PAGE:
Maybe they could think up better goals than this. Or at least come up with a reason why manned spaceflight matters. Why should we try to get an astronaut out of earth's gravity well? According to the writer of the article...well he doesn't actually say. He just laments our obsession with "landing on things".
Sunday, February 14, 2010
Sunday, February 7, 2010
Listen, if some woman wants to be buried in an Obama t-shirt, I'd say she has problems, but its her business. But for the president to cite it as if it's some kind of touching story or illustrative of some larger point about policy is more than a little bit sick. It's one thing for the president to have an unhealthy, child-brainwashing, celebrity-pledging, personality cult. It's another for the president to act as if it is healthy.
Posted by EE at 12:34 PM
Friday, February 5, 2010
Any New Yorker who votes for Harold Ford thinking they're getting a liberal is a moron. Any New Yorker who votes for Harold Ford thinking they're getting a blue dog is a moron. Any New Yorker who figures that a charming man with no morals and no center will make a pretty effective Senator is probably right.
Posted by EE at 3:53 PM
Thursday, February 4, 2010
Apparently it is because the GOP exercises such rigid control over its members. Unprecedented control that no party has ever exercised before in history. It makes one long for the halcyon days of yesteryear, when Harry Reid allowed all of Bush's judicial nominees an up-or-down vote, Democrats supported the 2003 tax cuts, and they tried so hard to contribute constructive ideas during George Bush's Social Security reform efforts.
Did it ever occur to Fallows that perhaps the GOP's intransigence has as much to do with being locked out of the process from the beginning as it does with the GOP leadership's legendary ideological conformity? (Quick quiz: Which party's voters just elected a pro-choice Congressman with a lifetime ACU rating of only 55% in their Senate primary on Tuesday after the state's leadership quietly cleared out any strong conservative opposition? Here's a hint. The same one that recently elected the pro-choice, "same-sex marriage in Massachusetts is a settled issue" Scott Brown, and whose leadership supported guys like Charlie Crist over Marco Rubio and Arlen Specter over Pat Toomey.)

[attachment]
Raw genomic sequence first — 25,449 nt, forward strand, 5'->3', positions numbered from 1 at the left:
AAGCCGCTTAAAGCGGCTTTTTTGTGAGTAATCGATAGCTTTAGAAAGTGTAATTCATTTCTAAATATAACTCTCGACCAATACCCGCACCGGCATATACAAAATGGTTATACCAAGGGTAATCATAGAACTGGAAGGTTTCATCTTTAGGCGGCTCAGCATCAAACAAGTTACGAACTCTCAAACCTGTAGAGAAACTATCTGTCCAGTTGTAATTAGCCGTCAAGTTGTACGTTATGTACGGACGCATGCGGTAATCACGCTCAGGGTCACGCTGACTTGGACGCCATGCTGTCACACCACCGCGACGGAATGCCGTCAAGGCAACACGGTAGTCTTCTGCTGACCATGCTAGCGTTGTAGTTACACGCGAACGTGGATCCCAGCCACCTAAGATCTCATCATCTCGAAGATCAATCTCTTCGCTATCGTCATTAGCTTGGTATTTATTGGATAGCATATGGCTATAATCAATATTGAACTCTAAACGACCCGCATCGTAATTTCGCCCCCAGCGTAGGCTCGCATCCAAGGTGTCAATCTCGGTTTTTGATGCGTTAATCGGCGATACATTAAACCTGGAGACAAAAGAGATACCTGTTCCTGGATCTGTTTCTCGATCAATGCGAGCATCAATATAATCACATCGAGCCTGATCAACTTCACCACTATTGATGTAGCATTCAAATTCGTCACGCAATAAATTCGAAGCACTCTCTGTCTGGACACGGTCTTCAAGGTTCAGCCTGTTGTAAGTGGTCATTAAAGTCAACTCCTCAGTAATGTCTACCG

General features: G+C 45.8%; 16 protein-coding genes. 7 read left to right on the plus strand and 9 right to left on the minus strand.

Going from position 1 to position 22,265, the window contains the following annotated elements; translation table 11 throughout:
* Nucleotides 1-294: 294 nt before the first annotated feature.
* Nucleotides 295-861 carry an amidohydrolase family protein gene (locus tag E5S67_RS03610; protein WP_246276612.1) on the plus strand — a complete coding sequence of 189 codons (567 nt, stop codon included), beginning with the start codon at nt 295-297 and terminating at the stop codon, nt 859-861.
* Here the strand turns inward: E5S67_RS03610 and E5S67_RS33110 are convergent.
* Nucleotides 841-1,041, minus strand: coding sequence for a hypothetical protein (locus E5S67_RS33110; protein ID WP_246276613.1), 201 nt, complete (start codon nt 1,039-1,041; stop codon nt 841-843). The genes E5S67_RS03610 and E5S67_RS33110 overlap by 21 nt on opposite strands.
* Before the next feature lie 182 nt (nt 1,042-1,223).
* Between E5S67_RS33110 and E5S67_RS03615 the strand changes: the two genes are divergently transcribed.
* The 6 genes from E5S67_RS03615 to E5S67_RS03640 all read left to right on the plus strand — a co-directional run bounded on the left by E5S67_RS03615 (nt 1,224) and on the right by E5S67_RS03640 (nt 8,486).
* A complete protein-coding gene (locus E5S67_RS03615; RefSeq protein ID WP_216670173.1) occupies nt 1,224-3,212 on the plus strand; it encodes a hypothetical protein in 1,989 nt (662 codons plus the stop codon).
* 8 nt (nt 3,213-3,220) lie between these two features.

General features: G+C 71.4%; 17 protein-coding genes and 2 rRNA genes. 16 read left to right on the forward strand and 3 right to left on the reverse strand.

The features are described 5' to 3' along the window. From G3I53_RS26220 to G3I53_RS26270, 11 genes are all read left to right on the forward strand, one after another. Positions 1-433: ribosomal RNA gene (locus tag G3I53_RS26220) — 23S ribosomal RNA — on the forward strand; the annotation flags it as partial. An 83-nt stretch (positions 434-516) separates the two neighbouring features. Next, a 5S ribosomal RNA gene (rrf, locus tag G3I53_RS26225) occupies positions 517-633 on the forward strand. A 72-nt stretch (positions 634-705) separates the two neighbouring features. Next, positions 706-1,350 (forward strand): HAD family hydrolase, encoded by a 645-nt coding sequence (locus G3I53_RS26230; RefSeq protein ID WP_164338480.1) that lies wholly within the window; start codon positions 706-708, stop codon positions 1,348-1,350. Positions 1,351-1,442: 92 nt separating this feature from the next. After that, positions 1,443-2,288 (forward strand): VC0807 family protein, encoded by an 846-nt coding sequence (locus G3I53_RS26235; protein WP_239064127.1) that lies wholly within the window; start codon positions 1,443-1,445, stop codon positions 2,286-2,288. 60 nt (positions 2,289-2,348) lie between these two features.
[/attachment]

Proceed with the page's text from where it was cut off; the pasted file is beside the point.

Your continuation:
Don't get me wrong here. I don't know that the Democrats did anything wrong by locking the Reeps out. Once they got Al Franken and Arlen Specter on board, they naturally assumed that they didn't really NEED any Reep votes. Why give things away when you don't have to? It was a natural response to having the largest majorities any of them remember, and I don't fault them a bit for it. However, it's pretty disingenuous for the president and Congressional leaders to now pretend that they went into this process with any intent to listen carefully to Republican proposals or for political pundits to blindly accept the "Party of No" label.
Posted by EE at 11:18 PM
Wednesday, February 3, 2010
I think Rod Dreher makes a good point when he says that evangelization tools like this are a sign of a deeper need. Ironically, the faith of King David, Saint Stephen the protomartyr, Charlemagne, Richard Cœur de Lion, and Dietrich Bonoeffer is struggling to deal with a deficit of authentic manliness. This is more than a Christian phenomenon though. It is an American one. A combination of the deliberate confusion of gender traits, the rise of single-parent households, and increased dependency have created a generation that doesn't know how to be men, or where to go to learn.
Fight Club and Wild At Heart are both great books dealing with manhood, albeit from drastically different perspectives. Rod talks a little bit with Fight Club and its hyper-masculine nihilism. In their attempt to discover what they lack, its characters embrace the worst faults of manhood rather than remain mild and boring. This is because a godless worldview has little to offer as an alternative. The solution for the hyper-masculine is not to become feminine. That is the direction taken by too many today, and young men, never the most faithful churchgoers, look around and see little in modern churches that meets their needs. Church is like too much like school, another place ill-suited for young men. It is a place where you are told to be good, quiet, patient, and safe. Jesus was Mr. Rogers and we should all aspire to be like him. There is a worship song that gets on my nerves every time I hear it for precisely this reason. One line describes Christ on the cross as "like a rose, trampled on the ground." I hate that. My God isn't a rose. He wasn't some fragile little victim dragged to a cross against his will. He was a man of such power that the hired thugs sent to bring him back fell on their faces at his very name. HE chose the cross, not his persecutors.
That is the message that John Eldredge tries to convey in Wild at Heart. The traits that lead to a Fight Club world are not inherently bad. In fact, they are the very traits God wants his men to have. They must be controlled, but not ignored or denied. Christian churches don't have to throw MMA parties to teach manliness. They just have to rediscover a balanced view of their own savior and history. Buddy Christ has been tried and found wanting. It isn't easy, and its much simpler to say than to do, but it is necessary.
Oh, and by the way, there are some Christians doing it pretty effectively.
Posted by EE at 7:57 PM
Carly Fiorina's attempt at an attack ad against Tom Campbell is so bad that it is almost sufficient in and of itself to keep me from voting for her in a primary. The ad is like a spoof on attack ads. Really? A cartoon sheep falling off a pedestal is supposed to help convince me not to vote for Campbell? It amazes me that politically savvy people could have watched and approved this.
Posted by EE at 7:06 PM